Kirkus is a fairly small operation, so the biggest challenge is balancing everything. A big part of the job is getting all materials ready for the print magazine, but Kirkus’ website and digital presence require just as much attention. There are Tweets to post, web-only columns to be edited, photos to be found and resized, and the list goes on! What’s great about working for a smaller company is that I get to wear many hats. I’m the editorial assistant for the magazine, but I also edit the blogs section of the Kirkus website. I feel very lucky that I’m able to do all of this, but it does require keeping organized and to be mentally in five places at once. I’ve never had such a variety of responsibilities before, but my previous internships prepared me well. When you’re an intern, you never know what you’re going to be asked to do! You might be proofreading a manuscript one minute and rushing to deliver a very important package the next. Learning how to prioritize has been immensely helpful. I learned the importance of keeping myself calm and level-headed. While interning, I used to have days where I’d be thinking “Oh, crap. I’m going to mess this up. I’m going to get fired. Can you even be fired as an intern? Agh!” That level of freak-out is never really necessary. Just be confident that you’ll figure it all out.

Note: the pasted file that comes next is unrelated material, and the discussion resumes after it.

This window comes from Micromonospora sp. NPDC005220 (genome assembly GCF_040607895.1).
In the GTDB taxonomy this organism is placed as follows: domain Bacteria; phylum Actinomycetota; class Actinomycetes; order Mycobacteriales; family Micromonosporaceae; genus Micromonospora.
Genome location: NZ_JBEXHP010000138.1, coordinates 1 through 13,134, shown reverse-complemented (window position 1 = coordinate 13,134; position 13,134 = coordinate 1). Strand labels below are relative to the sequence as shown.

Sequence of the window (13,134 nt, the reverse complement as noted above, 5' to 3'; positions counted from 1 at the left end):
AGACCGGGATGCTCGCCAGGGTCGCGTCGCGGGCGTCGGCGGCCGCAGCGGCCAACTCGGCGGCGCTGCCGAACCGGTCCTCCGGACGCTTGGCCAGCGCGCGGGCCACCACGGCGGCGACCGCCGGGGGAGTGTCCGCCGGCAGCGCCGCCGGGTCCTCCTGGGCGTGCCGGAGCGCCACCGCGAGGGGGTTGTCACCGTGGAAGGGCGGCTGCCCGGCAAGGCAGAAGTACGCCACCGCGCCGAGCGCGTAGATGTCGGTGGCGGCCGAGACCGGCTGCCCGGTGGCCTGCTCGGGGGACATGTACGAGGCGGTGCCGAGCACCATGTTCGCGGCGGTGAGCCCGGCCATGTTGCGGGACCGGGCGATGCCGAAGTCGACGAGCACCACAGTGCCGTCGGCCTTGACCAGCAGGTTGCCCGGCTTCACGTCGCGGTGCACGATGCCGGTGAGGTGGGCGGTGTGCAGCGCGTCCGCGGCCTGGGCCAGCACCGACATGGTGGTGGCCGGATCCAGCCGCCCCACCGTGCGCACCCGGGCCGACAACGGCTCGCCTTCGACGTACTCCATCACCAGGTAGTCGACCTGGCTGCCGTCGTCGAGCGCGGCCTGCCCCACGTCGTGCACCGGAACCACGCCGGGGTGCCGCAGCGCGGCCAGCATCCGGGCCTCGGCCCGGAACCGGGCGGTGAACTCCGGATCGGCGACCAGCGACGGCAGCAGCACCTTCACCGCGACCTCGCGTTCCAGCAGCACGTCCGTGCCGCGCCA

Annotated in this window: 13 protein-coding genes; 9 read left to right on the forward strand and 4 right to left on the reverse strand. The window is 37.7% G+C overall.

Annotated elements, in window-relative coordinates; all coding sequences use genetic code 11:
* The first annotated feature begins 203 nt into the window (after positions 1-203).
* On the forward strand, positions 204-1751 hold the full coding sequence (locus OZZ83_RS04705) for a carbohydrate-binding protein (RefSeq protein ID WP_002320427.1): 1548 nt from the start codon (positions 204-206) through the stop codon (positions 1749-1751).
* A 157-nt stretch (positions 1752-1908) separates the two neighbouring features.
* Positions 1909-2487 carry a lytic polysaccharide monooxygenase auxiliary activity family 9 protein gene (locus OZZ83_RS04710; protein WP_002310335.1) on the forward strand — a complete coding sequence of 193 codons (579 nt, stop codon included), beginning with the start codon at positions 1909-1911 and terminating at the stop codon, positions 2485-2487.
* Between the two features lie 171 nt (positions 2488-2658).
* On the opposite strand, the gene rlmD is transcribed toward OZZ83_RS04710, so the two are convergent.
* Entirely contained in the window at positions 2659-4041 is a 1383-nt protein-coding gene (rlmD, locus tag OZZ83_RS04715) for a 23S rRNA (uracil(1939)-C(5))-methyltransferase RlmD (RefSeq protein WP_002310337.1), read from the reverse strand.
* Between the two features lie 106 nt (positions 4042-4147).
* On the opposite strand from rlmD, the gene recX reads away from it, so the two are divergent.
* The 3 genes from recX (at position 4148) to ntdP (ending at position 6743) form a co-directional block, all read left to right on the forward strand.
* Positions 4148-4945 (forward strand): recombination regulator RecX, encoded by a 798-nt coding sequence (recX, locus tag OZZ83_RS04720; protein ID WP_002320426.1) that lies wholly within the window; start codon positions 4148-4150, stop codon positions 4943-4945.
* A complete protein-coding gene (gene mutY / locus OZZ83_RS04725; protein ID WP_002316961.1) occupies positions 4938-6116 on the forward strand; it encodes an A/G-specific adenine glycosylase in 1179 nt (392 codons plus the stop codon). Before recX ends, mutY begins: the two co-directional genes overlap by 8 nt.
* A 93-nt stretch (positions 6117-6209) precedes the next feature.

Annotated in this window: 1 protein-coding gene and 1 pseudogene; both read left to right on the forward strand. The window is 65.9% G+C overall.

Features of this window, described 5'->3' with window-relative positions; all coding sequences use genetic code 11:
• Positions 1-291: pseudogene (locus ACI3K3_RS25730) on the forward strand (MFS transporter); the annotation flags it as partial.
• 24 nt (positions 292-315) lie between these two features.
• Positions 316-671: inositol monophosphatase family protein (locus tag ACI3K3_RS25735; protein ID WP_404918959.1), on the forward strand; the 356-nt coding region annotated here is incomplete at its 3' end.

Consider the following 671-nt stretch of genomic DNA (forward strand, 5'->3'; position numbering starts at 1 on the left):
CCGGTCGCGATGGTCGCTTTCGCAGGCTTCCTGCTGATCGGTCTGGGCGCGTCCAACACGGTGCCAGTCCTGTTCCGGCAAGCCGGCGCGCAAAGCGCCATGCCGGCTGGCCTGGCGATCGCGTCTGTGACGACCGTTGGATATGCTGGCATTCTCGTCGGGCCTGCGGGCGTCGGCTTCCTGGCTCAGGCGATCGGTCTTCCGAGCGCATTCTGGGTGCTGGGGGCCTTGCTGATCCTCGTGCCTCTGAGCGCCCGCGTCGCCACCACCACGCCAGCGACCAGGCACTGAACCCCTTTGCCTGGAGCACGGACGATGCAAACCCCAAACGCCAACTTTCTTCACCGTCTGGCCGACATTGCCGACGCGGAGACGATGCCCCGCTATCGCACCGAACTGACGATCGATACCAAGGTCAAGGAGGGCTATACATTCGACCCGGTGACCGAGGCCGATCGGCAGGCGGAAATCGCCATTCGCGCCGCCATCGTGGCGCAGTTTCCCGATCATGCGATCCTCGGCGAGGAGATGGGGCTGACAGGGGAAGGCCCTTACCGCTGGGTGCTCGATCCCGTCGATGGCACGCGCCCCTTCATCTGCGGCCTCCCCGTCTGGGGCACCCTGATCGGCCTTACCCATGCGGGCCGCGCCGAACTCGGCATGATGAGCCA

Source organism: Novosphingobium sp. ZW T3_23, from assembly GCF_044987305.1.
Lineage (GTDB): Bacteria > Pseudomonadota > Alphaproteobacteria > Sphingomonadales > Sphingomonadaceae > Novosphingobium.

What value has this job brought to the way you think about book business as a whole and your own relationship to books?

This job has taught me how multifaceted the book business is. Although my job mainly revolves around editorial work, I’m in constant contact with book publicists. I’ve also gotten to learn a lot about marketing and the importance of social media. Kirkus does contests and giveaways on our website, and we promote blog posts, feature articles and weekly book lists on Facebook and Twitter. I’ve learned how much goes in to generating book buzz and how many platforms are used to reach readers. It’s not enough just to be a book review publication anymore, nor is it just enough for publishers to publish a book, or for writers to simply write their novels. You have to be interacting with potential readers and book lovers via multiple mediums, essentially 24 hours a day. There’s a wide range of books being published monthly and a wide range of people that read these books. You have to cater to a specific subset of reader, depending on what book you’re talking about. I manage bloggers who write about picture books specifically, or graphic novels, or romance, and each blogger has his/her own unique audience. We don’t have a Kirkus audience in general; people come to us looking for something in particular. Hopefully, we get readers to pick up something outside of their norm, too!